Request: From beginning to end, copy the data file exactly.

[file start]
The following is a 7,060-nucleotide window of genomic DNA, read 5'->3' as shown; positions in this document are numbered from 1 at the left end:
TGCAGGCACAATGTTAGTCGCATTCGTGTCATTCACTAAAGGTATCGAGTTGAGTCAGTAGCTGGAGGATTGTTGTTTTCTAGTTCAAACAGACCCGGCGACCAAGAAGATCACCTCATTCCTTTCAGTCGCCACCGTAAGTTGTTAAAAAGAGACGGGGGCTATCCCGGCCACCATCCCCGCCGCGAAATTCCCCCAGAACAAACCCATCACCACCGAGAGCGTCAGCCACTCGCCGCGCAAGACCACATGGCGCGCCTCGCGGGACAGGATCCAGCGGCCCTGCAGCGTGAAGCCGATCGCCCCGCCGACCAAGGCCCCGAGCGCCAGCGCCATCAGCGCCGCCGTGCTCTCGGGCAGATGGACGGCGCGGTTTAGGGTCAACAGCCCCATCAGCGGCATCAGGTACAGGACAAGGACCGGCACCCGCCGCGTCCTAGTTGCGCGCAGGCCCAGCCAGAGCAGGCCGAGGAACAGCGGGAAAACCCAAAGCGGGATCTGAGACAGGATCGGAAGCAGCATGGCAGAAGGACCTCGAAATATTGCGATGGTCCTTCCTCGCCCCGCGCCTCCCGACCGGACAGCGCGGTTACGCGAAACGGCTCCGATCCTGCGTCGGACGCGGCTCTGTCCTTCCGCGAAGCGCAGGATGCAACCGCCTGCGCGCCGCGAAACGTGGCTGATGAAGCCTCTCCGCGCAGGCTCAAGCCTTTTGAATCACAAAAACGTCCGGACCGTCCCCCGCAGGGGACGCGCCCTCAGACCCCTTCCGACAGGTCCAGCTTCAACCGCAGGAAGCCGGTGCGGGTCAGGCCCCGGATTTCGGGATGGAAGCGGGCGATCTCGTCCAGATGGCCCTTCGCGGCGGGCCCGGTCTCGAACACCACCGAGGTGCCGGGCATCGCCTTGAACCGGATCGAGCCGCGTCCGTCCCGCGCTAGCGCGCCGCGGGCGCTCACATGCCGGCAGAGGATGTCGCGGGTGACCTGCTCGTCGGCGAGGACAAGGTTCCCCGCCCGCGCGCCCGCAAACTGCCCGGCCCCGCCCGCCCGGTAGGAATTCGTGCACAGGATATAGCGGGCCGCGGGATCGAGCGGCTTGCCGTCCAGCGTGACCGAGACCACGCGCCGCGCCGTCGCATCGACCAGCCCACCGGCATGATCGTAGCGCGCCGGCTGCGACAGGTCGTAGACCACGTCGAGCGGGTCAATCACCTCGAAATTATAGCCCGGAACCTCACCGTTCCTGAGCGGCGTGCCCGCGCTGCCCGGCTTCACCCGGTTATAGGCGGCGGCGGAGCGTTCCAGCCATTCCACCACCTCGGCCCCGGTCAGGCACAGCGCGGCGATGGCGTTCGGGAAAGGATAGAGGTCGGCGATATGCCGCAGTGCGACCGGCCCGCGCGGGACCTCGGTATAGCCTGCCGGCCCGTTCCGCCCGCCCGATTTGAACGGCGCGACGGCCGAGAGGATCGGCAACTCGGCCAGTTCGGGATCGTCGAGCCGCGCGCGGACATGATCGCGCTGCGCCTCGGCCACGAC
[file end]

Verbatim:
The following is a 7,060-nucleotide window of genomic DNA, read 5'->3' as shown; positions in this document are numbered from 1 at the left end:
TGCAGGCACAATGTTAGTCGCATTCGTGTCATTCACTAAAGGTATCGAGTTGAGTCAGTAGCTGGAGGATTGTTGTTTTCTAGTTCAAACAGACCCGGCGACCAAGAAGATCACCTCATTCCTTTCAGTCGCCACCGTAAGTTGTTAAAAAGAGACGGGGGCTATCCCGGCCACCATCCCCGCCGCGAAATTCCCCCAGAACAAACCCATCACCACCGAGAGCGTCAGCCACTCGCCGCGCAAGACCACATGGCGCGCCTCGCGGGACAGGATCCAGCGGCCCTGCAGCGTGAAGCCGATCGCCCCGCCGACCAAGGCCCCGAGCGCCAGCGCCATCAGCGCCGCCGTGCTCTCGGGCAGATGGACGGCGCGGTTTAGGGTCAACAGCCCCATCAGCGGCATCAGGTACAGGACAAGGACCGGCACCCGCCGCGTCCTAGTTGCGCGCAGGCCCAGCCAGAGCAGGCCGAGGAACAGCGGGAAAACCCAAAGCGGGATCTGAGACAGGATCGGAAGCAGCATGGCAGAAGGACCTCGAAATATTGCGATGGTCCTTCCTCGCCCCGCGCCTCCCGACCGGACAGCGCGGTTACGCGAAACGGCTCCGATCCTGCGTCGGACGCGGCTCTGTCCTTCCGCGAAGCGCAGGATGCAACCGCCTGCGCGCCGCGAAACGTGGCTGATGAAGCCTCTCCGCGCAGGCTCAAGCCTTTTGAATCACAAAAACGTCCGGACCGTCCCCCGCAGGGGACGCGCCCTCAGACCCCTTCCGACAGGTCCAGCTTCAACCGCAGGAAGCCGGTGCGGGTCAGGCCCCGGATTTCGGGATGGAAGCGGGCGATCTCGTCCAGATGGCCCTTCGCGGCGGGCCCGGTCTCGAACACCACCGAGGTGCCGGGCATCGCCTTGAACCGGATCGAGCCGCGTCCGTCCCGCGCTAGCGCGCCGCGGGCGCTCACATGCCGGCAGAGGATGTCGCGGGTGACCTGCTCGTCGGCGAGGACAAGGTTCCCCGCCCGCGCGCCCGCAAACTGCCCGGCCCCGCCCGCCCGGTAGGAATTCGTGCACAGGATATAGCGGGCCGCGGGATCGAGCGGCTTGCCGTCCAGCGTGACCGAGACCACGCGCCGCGCCGTCGCATCGACCAGCCCACCGGCATGATCGTAGCGCGCCGGCTGCGACAGGTCGTAGACCACGTCGAGCGGGTCAATCACCTCGAAATTATAGCCCGGAACCTCACCGTTCCTGAGCGGCGTGCCCGCGCTGCCCGGCTTCACCCGGTTATAGGCGGCGGCGGAGCGTTCCAGCCATTCCACCACCTCGGCCCCGGTCAGGCACAGCGCGGCGATGGCGTTCGGGAAAGGATAGAGGTCGGCGATATGCCGCAGTGCGACCGGCCCGCGCGGGACCTCGGTATAGCCTGCCGGCCCGTTCCGCCCGCCCGATTTGAACGGCGCGACGGCCGAGAGGATCGGCAACTCGGCCAGTTCGGGATCGTCGAGCCGCGCGCGGACATGATCGCGCTGCGCCTCGGCCACGAC